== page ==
ARLINGTON -- The mysterious illness that knocked Rangers prospect Michael Main off the mound has been officially diagnosed. Kind of. "The last time I went to a doctor was about two or three weeks ago," Main said by phone. "They diagnosed it as an 'unidentified viral infection.' They have hundreds of viral infections they don't have a specific test for or are not named. They're really rare that you can catch it.
"I might have had this virus for quite a while, but I was pushing through it. But my body said 'enough was enough.'" This has been a difficult summer for Main, Baseball America's No. 8-rated prospect in the Rangers farm system and a former first-round pick (24th overall) in the 2007 First-Year Player Draft. He is hoping the hard trip is ending soon after posting a 7.33 ERA over 12 starts in Class A Bakersfield. Main last pitched in early June with Bakersfield when he began feeling ill. His symptoms included a lymph node swollen to the size of an olive, a rash over his entire body and pain similar to heartburn in his stomach. These symptoms lasted about a week and a half. Main went to Arizona on June 12, where he underwent six rounds of blood work, scans of his abdomen and checks of his spleen and liver. "I'm done with the whole blood work thing," he said. "I'm not a big fan of needles. About every five days, I was giving blood. It was not fun." Doctors ruled out Hepatitis A, B and C, as well as mono and other viruses. "It took the doctors a while to figure out exactly what it was," Main said. "It took them a while to figure out it was a viral infection instead of anything else. The tests weren't leading to anything. They were showing signs, but they were showing to other things. It was a weird case." Main was also afflicted with extreme weakness. He said walking around the mall or other light exercise would wear him out for the remainder of the day. "If you know me," Main said, "that's not normal." The Rangers sent Main back home to Florida on July 13 with instructions to rest and recover, per doctor's orders. He feels much better and has begun throwing and exercising over the past week. Main says he'll travel back to Arizona on Aug. 20, likely to prepare for the instructional league this fall. Doctors are confident he is over his symptoms and say a relapse is unlikely. "The fact that I was getting better week by week, the symptoms getting resolved, they're confident it's getting better," Main said. "They're confident it's going to be resolved. The only way to get better is to rest and let the immune system build up."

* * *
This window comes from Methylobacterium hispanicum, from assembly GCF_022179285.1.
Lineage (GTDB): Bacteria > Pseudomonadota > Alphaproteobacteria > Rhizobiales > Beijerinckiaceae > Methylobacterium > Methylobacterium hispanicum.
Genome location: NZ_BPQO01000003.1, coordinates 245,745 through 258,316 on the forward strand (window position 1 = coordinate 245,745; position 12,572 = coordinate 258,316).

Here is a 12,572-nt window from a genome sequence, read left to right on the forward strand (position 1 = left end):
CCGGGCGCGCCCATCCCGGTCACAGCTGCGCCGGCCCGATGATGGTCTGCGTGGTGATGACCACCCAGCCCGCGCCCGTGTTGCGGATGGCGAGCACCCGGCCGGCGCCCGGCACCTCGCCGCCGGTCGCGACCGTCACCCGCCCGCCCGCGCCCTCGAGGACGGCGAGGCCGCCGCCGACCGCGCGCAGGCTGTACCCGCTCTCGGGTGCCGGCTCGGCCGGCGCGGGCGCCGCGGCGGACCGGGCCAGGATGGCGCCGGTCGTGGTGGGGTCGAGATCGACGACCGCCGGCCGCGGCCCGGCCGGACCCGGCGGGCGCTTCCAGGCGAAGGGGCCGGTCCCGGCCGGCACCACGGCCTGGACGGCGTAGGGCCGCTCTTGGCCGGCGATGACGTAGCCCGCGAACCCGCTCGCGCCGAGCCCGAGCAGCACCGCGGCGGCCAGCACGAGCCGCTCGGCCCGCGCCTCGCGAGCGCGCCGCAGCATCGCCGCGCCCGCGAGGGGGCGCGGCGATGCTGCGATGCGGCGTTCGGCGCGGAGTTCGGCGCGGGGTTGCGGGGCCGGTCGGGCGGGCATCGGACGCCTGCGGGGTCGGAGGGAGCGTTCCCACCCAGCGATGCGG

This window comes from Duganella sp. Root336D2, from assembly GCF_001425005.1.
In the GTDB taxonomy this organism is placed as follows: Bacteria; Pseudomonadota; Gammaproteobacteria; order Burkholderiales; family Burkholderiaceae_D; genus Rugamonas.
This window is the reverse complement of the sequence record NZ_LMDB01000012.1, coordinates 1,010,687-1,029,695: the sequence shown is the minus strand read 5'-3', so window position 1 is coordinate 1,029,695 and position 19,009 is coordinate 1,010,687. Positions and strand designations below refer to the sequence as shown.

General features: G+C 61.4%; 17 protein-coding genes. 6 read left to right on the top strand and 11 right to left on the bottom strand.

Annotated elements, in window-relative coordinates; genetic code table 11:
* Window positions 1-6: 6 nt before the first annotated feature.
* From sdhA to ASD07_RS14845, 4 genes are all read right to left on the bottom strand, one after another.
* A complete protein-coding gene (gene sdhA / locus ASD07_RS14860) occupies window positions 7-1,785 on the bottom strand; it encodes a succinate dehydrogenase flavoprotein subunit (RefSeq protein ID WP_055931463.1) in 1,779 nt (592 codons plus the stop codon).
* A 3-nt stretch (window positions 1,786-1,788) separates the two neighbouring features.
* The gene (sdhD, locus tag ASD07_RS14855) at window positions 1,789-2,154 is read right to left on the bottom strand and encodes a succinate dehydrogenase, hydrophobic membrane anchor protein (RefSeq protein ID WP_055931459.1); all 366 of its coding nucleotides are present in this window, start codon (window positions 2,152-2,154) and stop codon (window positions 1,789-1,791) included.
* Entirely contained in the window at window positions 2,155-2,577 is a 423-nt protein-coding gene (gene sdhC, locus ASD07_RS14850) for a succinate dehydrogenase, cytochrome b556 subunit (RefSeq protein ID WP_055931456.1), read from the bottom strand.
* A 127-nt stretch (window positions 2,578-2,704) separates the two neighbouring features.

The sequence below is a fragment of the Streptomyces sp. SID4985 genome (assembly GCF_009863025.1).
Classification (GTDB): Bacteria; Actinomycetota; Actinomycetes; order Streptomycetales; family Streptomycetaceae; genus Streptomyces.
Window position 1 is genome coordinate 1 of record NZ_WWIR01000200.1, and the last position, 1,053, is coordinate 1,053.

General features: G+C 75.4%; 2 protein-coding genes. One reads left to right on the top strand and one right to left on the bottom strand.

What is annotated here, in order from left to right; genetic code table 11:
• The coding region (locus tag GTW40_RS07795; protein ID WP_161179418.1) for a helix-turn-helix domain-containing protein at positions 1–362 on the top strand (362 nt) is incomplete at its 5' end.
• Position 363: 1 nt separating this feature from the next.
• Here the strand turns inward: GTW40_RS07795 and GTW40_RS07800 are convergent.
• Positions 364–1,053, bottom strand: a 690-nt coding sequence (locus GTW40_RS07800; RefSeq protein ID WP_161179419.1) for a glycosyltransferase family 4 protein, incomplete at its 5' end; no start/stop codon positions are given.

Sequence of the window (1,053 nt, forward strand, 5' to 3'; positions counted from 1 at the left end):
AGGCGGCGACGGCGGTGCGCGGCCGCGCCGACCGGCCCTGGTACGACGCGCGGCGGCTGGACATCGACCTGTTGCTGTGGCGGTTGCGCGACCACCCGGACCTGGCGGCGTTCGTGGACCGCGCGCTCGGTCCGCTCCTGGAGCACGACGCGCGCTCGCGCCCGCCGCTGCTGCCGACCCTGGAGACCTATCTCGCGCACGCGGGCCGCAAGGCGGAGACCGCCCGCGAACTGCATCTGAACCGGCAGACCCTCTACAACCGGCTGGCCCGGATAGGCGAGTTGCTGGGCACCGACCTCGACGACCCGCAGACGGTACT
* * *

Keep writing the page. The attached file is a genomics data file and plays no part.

Daniel Paulling is an associate reporter for MLB.com. This story was not subject to the approval of Major League Baseball or its clubs.